As marijuana sees freedom in legal sates across the country, people who’ve been previously charged with pot are also regaining the freedom they deserve.
In a meeting yesterday morning, Colorado Governor John Hickenlooper discussed efforts to dismiss non-violent marijuana convictions in the state.
Hickenlooper Speaks Up About Dismissing Non-Violent Marijuana Convictions in Colorado
Hickenlooper told Cheddar news network on Monday that he had spoken to a couple other governors “informally” about throwing out prior non-violent cannabis convictions.
Hickenlooper says there are approximately 40 cases in the state of Colorado where “we can be absolutely sure there was no violence involved in the sentencing.”
He also stated, “For several of the people, or a number of them, it was multiple times that they’d been arrested and prosecuted for marijuana or marijuana sales. So, we’re going to go back and look at those.”
He believes the right approach is to look at non-violent marijuana charges on a “case by case basis.”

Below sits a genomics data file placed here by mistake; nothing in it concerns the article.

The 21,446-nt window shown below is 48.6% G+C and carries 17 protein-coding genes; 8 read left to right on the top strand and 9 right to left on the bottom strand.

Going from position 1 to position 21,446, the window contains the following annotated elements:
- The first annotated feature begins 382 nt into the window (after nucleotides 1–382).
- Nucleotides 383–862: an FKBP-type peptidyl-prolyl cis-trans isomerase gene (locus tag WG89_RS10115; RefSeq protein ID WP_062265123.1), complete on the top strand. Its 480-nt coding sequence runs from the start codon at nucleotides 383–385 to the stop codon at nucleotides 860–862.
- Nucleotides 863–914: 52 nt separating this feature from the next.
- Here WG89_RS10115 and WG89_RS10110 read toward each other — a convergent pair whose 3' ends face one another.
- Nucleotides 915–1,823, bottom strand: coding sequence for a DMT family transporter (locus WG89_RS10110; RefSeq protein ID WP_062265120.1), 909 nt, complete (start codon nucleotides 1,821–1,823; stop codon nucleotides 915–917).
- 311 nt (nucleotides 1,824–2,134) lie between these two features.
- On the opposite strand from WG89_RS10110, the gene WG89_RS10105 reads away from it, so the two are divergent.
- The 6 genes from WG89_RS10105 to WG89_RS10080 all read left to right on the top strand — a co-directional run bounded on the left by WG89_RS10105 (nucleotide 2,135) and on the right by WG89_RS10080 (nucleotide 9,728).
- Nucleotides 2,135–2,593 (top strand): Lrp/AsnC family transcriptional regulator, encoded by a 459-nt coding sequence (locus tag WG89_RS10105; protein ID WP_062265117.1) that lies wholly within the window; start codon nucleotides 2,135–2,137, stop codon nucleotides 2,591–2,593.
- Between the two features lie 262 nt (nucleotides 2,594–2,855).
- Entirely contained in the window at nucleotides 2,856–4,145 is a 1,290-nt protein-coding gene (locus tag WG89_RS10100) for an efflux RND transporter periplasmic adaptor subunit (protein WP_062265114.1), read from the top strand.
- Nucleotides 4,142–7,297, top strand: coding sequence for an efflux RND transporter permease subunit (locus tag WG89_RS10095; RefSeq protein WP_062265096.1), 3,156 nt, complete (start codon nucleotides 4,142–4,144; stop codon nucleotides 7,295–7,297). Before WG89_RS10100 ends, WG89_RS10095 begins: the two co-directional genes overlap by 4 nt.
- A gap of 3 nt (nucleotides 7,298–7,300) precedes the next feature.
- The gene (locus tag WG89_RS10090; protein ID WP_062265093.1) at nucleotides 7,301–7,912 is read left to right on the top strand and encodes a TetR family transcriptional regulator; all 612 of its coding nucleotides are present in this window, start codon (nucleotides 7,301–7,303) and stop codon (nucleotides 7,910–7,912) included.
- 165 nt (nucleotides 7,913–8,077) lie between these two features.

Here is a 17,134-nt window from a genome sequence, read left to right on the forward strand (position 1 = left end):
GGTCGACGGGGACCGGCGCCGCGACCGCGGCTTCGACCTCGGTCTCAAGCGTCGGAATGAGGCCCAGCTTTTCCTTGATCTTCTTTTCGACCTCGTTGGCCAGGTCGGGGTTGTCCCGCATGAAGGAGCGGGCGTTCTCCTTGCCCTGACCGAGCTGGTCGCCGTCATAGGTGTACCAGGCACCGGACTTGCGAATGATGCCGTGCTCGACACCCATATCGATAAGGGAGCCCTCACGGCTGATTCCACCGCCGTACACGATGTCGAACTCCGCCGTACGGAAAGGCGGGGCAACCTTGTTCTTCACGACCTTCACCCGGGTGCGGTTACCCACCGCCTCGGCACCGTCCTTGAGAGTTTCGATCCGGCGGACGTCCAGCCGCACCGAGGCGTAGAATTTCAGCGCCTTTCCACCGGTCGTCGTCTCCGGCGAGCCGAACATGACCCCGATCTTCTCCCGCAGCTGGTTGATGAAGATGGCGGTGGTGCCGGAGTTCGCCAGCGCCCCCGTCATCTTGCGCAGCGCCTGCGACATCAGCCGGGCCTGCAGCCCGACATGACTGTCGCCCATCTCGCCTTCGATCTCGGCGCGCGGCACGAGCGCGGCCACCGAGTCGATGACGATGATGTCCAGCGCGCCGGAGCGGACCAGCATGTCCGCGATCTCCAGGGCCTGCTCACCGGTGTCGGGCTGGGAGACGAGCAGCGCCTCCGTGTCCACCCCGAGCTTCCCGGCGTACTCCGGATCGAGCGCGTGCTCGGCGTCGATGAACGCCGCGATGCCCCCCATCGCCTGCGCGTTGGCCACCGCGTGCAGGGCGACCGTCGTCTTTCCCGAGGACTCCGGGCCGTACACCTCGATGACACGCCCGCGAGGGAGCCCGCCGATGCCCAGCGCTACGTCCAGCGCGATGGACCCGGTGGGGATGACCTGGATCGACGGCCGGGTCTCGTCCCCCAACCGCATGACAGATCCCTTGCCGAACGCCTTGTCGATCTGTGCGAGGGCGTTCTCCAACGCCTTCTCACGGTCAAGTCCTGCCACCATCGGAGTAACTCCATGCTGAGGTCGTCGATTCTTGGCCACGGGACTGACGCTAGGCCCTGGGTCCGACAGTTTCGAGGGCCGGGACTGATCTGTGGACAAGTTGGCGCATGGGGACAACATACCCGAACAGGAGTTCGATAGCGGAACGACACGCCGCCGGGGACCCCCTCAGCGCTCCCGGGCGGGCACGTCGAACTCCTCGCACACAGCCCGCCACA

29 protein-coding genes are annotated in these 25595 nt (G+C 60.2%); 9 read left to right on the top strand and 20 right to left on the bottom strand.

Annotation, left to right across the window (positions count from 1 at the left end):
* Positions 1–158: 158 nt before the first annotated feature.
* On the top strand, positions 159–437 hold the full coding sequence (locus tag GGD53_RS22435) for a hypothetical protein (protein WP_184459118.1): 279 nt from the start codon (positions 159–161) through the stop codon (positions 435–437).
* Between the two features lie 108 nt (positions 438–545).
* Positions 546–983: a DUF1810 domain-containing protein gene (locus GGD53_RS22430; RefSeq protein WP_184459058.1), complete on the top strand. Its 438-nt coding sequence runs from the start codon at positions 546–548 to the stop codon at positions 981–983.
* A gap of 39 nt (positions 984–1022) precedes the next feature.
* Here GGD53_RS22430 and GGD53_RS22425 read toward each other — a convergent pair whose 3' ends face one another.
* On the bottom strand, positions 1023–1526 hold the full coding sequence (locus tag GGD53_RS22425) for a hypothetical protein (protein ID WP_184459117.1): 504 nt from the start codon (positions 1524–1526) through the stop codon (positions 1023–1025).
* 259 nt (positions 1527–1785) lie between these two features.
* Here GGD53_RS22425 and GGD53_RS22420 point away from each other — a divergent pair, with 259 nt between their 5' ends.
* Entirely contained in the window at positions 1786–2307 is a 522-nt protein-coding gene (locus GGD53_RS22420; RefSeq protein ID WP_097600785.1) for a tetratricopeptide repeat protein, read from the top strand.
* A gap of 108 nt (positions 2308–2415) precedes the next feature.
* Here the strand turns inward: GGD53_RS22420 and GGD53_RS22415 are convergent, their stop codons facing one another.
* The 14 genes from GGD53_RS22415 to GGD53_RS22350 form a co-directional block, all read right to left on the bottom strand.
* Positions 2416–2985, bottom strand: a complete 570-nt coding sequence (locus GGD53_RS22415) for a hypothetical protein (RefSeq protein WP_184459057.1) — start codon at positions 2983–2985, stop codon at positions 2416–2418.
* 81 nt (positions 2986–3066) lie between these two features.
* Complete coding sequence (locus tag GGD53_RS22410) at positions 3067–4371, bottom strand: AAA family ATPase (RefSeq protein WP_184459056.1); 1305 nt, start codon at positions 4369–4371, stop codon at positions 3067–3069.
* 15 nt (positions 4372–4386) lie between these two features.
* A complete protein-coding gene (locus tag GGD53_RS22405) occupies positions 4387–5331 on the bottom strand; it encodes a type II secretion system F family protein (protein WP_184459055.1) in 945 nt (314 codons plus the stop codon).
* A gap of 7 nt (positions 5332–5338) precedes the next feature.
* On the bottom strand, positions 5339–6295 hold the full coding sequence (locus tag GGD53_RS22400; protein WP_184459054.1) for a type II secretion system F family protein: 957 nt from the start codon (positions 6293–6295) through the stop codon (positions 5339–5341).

California Also Clears Cannabis Convictions
Colorado isn’t the only state that looks towards getting rid of prior marijuana convictions. Cities across the state of California have also had recent discussions about erasing records that pertain to pot.
In San Francisco, District Attorney George Garson said his office will erase “thousands” of prior misdemeanor marijuana convictions, as well as review some 5,000 felony cannabis charges.
Officials in San Diego also said they will begin to help residents clear up former cannabis convictions. In San Diego, some 700 cases have already been sealed or reduced, with plans to review an additional 4,000.
According to Summer Stephen, interim San Diego district attorney, “We wanted to be proactive. It’s clear to us that the law was written to allow this relief, and its important that we give full effect to the will of the people, especially for those who are most immediately affected.”